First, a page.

The Memory of Things installation by Katrīna Neiburga features a reconstruction of an authentic home interior and refers to a family ritual habitually observed in these walls: cosmetician Alexandra vis- its the at to give pedicures to the three women of the Neiburgs family, each one belonging to a different generation – Katrīna, her mother and her grandmother. The artist has recorded separate episodes of the ritual in a video projected onto various spots all over the installation. Embedded in the physical environment, and visually creating the effect of being imprinted on it, the scenes flicker here and there like visualised memory ashes, like some sort of wondrous apparitions – but sometimes, almost like sinister ghosts from the past. The memory of things and the memories of people are intertwined here in a single ornamental constellation.
This effect of objectifying personal memories is a particular model of historical time. Memory stops presenting itself as a linear chain of events that we can trace back to a certain point of departure. In Memory of Things, the past appears in front of us – dismantled into separate fragments, present and even tangible. Therefore, the narrative of the biography takes on the shape of manipulation with various objects which the narrator, like an antiques dealer, extracts one by one from different corners of his or her antiques shop. Extracted and, consequently, prised out of a certain whole of things past, these mnemonic objects form something like allegorical constellations and are presented as the remains of a non-renewable, and therefore incomplete, experience – remains that permit an in infinite number of potential configurations.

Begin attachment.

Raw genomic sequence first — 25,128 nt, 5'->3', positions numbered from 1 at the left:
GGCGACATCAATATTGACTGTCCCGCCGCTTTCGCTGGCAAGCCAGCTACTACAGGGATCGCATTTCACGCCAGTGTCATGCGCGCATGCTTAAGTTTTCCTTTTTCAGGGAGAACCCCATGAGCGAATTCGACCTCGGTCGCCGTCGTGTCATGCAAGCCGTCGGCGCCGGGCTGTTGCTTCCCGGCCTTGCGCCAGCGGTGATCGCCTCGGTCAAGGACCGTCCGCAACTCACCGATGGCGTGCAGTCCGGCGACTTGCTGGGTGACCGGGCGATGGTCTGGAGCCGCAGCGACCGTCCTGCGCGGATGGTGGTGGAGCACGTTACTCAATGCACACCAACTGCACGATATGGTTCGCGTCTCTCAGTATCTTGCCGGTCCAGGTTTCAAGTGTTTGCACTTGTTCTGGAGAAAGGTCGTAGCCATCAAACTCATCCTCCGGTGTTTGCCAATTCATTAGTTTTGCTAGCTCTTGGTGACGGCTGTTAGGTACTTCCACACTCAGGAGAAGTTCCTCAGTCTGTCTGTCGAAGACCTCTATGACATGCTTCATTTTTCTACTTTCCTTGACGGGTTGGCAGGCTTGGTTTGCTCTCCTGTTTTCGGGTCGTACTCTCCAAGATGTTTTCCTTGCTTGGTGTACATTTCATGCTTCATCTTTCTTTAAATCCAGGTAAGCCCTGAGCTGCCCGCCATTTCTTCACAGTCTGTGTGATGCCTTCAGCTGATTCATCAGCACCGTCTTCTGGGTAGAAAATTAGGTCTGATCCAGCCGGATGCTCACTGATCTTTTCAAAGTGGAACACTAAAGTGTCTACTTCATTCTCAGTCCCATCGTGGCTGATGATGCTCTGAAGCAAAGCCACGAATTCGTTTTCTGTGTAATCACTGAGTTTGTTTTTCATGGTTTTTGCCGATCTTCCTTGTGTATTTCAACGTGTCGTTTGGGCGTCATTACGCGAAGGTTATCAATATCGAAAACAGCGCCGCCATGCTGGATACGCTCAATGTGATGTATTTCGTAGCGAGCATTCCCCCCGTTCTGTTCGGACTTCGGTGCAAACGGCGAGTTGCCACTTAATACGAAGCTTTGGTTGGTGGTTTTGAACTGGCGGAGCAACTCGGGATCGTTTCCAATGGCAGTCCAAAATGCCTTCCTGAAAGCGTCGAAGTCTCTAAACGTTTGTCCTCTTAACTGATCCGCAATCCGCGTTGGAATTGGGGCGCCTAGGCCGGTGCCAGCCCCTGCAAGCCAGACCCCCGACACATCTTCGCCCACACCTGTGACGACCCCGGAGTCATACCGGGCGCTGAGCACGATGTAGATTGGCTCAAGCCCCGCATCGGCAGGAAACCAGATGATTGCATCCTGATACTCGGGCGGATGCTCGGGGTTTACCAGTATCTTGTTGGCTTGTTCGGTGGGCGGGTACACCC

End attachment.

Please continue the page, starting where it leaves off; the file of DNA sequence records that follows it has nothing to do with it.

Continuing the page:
This awareness of the non-renewable character of experience jolts us out of the deceptive sense of being embedded in a progressive stream of life, creating a dual effect. On the one hand, we are discovering a touching, profound link with objects which previously, due to their familiarity, seemed to exist outside the range of visibility. And yet on the other hand, the disintegration of a steady biographical narrative and the objectification of memory result in us starting to view our past, a past which has been reduced to a set of tangible objects displayed in front of us in a sort of detached manner. It is exactly by virtue of this new distance that we now have this possibility to discover for ourselves these things and our own intimate connection with them, and yet, at the same time, we are also alienating them from ourselves. A detail mentioned by Katrīna in her text dedicated to the work is quite symbolic. She speaks about the tiny fragments of skin cut off by Alexandra in the process of the meticulous job that she performs at the home of the Neiburgs family. Detached from the body, these skin fragments transform into alien and functionless objects, and for this reason they end up simply discarded with the rest of the household waste. Memory of Things deals not so much with a certain personal past experienced by the artist, but rather with the resulting inability to reconnect with this past. Or, to put it in other words, what this work presents is not so much an assortment of things that capture the artist's personal experience, but rather her gaze, as directed at familiar objects which now have become incapable of eliciting an emotional response from her.